Carrie by Stephen King

 

carrie

Title: Carrie

Author: Stephen King

Genre: Horror, fiction

Pages: 253

Format: eBook

Other: Amazon, GoodReads

Grade: A ( 5/5)

Blurb (GoodReads)

Carrie knew she should not use the terrifying power she possessed… But one night at her senior prom, Carrie was scorned and humiliated just one time too many, and in a fit of uncontrollable fury she turned her clandestine game into a weapon of horror and destruction…”

Review

Carrie has been on my TBR since I was in middle school. It took me over a decade to get to it, but I FINALLY read it. And yes, it was as wonderful as I expected.

I had no idea what to expect when I first started reading Carrie. I mean, I knew that at some point, there would be a girl covered in blood and there’d be a few deaths. I knew there was something that had to do with a period. But other than that, I was surprisingly ignorant.

For those of you who were like me and didn’t know much about the book, Carrie is about a teenage girl who experiences an incredibly disturbing level of bullying from her classmates and lives with her crazy-religious mother who is definitely abusive. She’s different. Not just because she’s bullied relentlessly, and not just because her mother is horrible. She’s also telekinetic.

Despite everything, Carrie is a sympathetic character. I felt for her throughout the entire novel. I wanted someone to help her, someone to befriend her, someone to take her out of that home. I wanted a happy ending.

For me, Carrie’ character is the foundation of this novel. Without her complexities, the novel wouldn’t be as good as it is. It’s because of her that the plot is interesting. King hooks you with a sort of Cinderella like story. You’re hoping that Prince Charming will make everything better for her. It’s that hope and want that kept me turning the page.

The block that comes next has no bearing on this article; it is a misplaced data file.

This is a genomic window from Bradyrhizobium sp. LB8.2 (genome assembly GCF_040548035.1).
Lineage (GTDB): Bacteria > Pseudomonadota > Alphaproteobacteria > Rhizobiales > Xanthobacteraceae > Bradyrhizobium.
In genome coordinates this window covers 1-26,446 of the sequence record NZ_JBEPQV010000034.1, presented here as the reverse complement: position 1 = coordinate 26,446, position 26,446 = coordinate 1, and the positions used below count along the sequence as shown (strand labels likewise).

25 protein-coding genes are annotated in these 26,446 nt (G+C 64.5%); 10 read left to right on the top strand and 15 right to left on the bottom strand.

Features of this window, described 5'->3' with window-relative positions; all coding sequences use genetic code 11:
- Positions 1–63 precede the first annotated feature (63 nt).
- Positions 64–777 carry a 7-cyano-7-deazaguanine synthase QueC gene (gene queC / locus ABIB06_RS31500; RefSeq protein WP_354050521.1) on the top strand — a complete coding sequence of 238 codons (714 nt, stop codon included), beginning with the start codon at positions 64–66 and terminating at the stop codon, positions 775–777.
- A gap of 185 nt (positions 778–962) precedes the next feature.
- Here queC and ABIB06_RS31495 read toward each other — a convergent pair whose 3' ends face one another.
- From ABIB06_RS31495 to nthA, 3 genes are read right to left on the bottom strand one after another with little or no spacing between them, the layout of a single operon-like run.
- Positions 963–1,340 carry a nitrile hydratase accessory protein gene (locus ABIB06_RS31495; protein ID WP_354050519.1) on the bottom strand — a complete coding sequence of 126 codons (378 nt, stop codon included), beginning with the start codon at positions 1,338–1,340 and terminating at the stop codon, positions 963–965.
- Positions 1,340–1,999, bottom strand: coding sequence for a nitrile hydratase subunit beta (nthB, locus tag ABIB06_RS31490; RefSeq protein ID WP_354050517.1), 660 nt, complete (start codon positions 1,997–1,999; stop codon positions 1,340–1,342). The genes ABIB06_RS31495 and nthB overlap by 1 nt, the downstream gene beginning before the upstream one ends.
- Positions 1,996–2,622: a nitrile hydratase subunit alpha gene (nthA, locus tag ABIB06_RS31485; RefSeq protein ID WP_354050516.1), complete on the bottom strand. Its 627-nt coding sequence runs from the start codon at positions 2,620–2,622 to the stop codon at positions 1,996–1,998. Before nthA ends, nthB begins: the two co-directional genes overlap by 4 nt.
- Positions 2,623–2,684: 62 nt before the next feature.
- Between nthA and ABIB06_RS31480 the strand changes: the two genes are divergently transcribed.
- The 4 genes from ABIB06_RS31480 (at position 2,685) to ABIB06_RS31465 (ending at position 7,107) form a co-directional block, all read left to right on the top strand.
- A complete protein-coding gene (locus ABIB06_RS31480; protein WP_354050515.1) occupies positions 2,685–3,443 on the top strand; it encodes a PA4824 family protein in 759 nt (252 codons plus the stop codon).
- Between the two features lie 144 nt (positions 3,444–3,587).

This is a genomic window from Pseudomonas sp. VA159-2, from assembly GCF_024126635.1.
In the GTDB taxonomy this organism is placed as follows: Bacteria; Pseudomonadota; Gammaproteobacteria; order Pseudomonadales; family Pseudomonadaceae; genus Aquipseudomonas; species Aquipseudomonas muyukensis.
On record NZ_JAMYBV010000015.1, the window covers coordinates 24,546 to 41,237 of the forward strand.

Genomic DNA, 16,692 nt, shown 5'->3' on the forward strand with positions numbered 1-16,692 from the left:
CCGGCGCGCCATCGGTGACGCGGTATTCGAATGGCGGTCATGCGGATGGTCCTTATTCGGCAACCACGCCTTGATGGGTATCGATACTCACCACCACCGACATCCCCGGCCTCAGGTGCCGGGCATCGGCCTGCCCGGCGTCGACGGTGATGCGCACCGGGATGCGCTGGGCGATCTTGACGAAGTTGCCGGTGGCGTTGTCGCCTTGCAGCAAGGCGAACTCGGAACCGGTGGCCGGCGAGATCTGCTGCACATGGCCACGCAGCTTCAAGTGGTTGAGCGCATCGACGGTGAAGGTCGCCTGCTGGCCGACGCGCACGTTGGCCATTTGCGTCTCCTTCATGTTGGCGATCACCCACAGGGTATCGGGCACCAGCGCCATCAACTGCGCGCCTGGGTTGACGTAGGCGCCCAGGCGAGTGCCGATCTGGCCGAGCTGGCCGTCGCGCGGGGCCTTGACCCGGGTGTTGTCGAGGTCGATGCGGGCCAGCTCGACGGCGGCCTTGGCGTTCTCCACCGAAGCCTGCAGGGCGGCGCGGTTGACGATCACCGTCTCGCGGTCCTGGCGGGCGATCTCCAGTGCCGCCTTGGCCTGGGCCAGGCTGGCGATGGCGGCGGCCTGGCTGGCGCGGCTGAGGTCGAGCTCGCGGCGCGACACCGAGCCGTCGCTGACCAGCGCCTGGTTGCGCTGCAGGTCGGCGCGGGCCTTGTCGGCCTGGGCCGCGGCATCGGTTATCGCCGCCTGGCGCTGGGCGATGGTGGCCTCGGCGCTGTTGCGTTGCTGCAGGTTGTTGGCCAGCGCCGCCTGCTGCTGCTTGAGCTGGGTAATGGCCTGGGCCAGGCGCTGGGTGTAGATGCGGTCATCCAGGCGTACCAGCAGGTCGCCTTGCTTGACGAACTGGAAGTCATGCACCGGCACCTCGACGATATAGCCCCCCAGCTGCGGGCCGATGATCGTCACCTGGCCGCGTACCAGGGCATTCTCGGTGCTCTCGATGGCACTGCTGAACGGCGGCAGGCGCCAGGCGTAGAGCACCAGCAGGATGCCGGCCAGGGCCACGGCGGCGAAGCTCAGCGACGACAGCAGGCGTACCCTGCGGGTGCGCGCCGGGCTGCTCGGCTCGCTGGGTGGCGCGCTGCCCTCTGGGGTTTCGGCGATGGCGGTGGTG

Even though this is King’s first (published) novel, I found his writing style be familiar. Yes, it has changed over time, but even in his earliest days as a writer, he was a wonderful mixture of descriptive and to the point. For me, this is especially important because I hate too much fluff. Sure, a little description is nice, but I don’t need it to be overly poetic. That just makes me gag. Sometimes, its enough for me to not finish the book. But it’s also something I’ve never found in King’s work, and that’s one of the reasons I enjoying reading his work. I like his conversational tone.

However, I didn’t expect it to be told in a mixture of true narration, newspaper clippings, and excerpts from studies, etc. This isn’t something I’m normally a fan of, but I thought it added mystery to the novel. It made it a little more different.

There are many reasons to pick up Carrie. It’s Stephen King’s first novel, so it’s interesting to read what started his career. It’s iconic; everyone knows that scene with the blood (or maybe I’m just getting old). And it’s simply just a good book.

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